The Redskins' final drive moved just 14 yards before George threw four straight incompletions. The final three were intended for wide receiver Albert Connell, who finished with one catch. Cardinals linebacker Ray Thompson tipped the last attempt as free safety Kwamie Lassiter clocked Connell, and Arizona kneeled twice to run out the final 58 seconds.

Washington's two other possessions of the fourth quarter resulted in Heppner's misses. The first was wide left from 51 yards with 11:36 remaining; the second wide right from 33 yards with 5:01 to go. Davis set up the former with a 32-yard run on which he sprained his wrist. He returned to play the next series.

Heppner did make his first three field goals, the third ending a drive that consumed 9:01 of the third quarter. Washington moved at will until it got to first-and-goal at the 7. Davis then was stuffed twice (actually three times, including a Cardinals penalty), and George absorbed a 9-yard sack on third-and-goal. Heppner's 29-yarder made it 16-15.

Cardinals wide receiver MarTay Jenkins had the 71-yard kickoff return on the opening play of the second half. Jenkins bounced from a mass in the middle and finally was pushed out of bounds by Champ Bailey. Three plays later, running back Michael Pittman scored on a 7-yard run. Quarterback Jake Plummer was sacked on the two-point conversion and the Cardinals led 16-12.

Jenkins' big return followed the 69-yard punt return by Titans wide receiver Derrick Mason last Monday. Jenkins also had a 40-yarder in the third quarter, and on the day he averaged 36.6 yards.

The Cardinals erred in attempting a 56-yard field goal with 3:52 left in the first half, helping set up a 28-yard field goal by Heppner that made it 12-10 at halftime. The Redskins managed just one first down on their drive, a 39-yard screen pass to Davis the longest catch of his career.

Early in the second quarter, Arizona drove to Washington's 8 before Plummer dropped a snap and Dana Stubblefield recovered. The Redskins went 91 yards for a 1-yard touchdown run by Davis, though a bad snap by Joe Zelenka kept Heppner from kicking the extra point. Davis' touchdown, his 10th of the season, pulled Washington within a point at 10-9.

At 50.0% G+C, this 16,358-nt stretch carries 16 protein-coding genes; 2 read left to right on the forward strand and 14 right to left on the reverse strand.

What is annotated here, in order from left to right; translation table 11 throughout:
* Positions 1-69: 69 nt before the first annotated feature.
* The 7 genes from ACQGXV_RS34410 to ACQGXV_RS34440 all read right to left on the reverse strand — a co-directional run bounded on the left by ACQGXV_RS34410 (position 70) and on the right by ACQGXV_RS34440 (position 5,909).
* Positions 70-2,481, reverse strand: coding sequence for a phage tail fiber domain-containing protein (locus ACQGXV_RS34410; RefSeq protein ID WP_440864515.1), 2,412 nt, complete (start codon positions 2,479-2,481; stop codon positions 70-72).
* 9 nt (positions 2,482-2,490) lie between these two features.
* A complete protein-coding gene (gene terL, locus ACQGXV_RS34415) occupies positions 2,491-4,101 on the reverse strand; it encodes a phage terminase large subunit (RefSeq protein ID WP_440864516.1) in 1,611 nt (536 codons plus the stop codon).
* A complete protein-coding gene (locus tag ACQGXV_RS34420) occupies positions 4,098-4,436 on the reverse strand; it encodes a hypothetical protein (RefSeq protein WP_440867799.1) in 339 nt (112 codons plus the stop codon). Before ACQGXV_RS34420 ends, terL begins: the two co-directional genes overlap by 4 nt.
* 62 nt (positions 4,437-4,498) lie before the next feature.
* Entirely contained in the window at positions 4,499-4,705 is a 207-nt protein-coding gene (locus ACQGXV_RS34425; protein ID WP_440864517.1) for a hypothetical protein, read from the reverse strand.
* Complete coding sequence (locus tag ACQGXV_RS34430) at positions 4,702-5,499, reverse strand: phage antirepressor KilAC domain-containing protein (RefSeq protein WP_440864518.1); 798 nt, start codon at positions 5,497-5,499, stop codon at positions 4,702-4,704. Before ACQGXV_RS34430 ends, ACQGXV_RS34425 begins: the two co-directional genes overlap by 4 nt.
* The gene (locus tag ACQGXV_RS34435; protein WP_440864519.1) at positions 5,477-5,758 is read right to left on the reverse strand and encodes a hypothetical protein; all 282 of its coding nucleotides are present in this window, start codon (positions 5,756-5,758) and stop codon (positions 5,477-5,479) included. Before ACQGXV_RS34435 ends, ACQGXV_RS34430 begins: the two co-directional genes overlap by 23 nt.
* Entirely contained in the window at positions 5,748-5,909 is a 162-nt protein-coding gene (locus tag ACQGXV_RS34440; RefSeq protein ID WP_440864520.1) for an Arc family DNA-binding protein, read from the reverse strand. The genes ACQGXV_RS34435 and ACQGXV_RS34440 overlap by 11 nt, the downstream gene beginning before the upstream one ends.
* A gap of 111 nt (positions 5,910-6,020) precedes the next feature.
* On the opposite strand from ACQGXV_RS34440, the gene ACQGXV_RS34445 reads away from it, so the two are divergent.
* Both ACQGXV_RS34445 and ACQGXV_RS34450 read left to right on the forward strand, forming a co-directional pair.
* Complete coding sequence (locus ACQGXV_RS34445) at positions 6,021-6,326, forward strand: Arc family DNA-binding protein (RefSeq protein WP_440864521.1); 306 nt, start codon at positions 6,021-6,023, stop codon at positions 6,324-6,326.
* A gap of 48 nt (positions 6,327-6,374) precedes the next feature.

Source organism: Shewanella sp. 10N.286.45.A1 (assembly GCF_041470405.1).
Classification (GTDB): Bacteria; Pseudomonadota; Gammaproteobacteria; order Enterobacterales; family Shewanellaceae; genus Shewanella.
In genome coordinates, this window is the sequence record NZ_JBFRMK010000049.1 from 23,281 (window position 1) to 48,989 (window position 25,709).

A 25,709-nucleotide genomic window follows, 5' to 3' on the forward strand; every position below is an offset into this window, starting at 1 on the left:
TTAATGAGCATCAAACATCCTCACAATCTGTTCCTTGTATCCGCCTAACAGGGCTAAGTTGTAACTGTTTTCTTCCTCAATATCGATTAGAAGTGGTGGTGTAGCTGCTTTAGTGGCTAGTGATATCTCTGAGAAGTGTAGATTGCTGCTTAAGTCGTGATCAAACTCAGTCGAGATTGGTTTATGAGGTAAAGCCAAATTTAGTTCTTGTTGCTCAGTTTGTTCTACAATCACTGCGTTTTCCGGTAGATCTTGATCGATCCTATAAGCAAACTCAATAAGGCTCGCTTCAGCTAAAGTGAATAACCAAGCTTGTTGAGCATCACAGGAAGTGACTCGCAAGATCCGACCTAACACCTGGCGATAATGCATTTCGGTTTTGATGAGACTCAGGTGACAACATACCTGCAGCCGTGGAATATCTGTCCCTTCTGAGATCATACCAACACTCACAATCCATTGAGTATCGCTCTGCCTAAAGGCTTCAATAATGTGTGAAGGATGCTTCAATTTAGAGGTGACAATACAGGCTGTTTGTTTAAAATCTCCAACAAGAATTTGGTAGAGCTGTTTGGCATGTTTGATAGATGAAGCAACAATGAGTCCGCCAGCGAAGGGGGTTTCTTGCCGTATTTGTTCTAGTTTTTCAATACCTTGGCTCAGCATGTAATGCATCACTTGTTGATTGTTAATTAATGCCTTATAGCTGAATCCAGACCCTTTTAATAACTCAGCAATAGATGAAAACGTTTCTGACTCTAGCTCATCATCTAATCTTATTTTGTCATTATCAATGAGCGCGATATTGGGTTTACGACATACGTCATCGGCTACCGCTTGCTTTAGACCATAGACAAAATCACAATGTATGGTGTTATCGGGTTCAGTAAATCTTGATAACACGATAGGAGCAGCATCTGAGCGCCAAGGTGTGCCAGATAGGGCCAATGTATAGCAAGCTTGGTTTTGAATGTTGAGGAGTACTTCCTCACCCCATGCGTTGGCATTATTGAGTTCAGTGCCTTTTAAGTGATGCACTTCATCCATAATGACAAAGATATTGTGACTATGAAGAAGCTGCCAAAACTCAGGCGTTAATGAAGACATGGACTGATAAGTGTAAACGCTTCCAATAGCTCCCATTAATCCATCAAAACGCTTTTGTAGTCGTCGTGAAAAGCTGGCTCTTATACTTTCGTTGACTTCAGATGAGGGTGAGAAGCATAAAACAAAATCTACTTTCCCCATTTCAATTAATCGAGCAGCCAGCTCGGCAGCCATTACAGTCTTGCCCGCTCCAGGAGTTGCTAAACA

A 23-yard screen pass to Davis propelled the Redskins' third possession, which went 55 yards and ended with a 35-yard field goal by Heppner, cutting Arizona's lead to 10-3.

George's first interception gave the Redskins two turnovers in as many drives. Linebacker Ronald McKinnon tipped the pass intended for tight end Stephen Alexander and cornerback Aeneas Williams grabbed it. The Cardinals needed just seven yards for former Redskin Cary Blanchard to kick a 30-yard field goal for a 10-0 lead.

The Redskins' opening drive went 67 yards in six plays before Davis' goal-line fumble. It appeared that Washington would score its fifth touchdown of the season on an opening drive. Instead, Davis lost the ball on an attempt up the middle, and Williams scooped it up. His 103-yard return up the left sideline was the second-longest in NFL history, trailing only Jack Tatum's 104-yarder on Sept. 24, 1972.

In the Redskins' loss to Tennessee, Titans cornerback Samari Rolle intercepted a pass by Johnson as the first half expired, then ran it back 81 yards.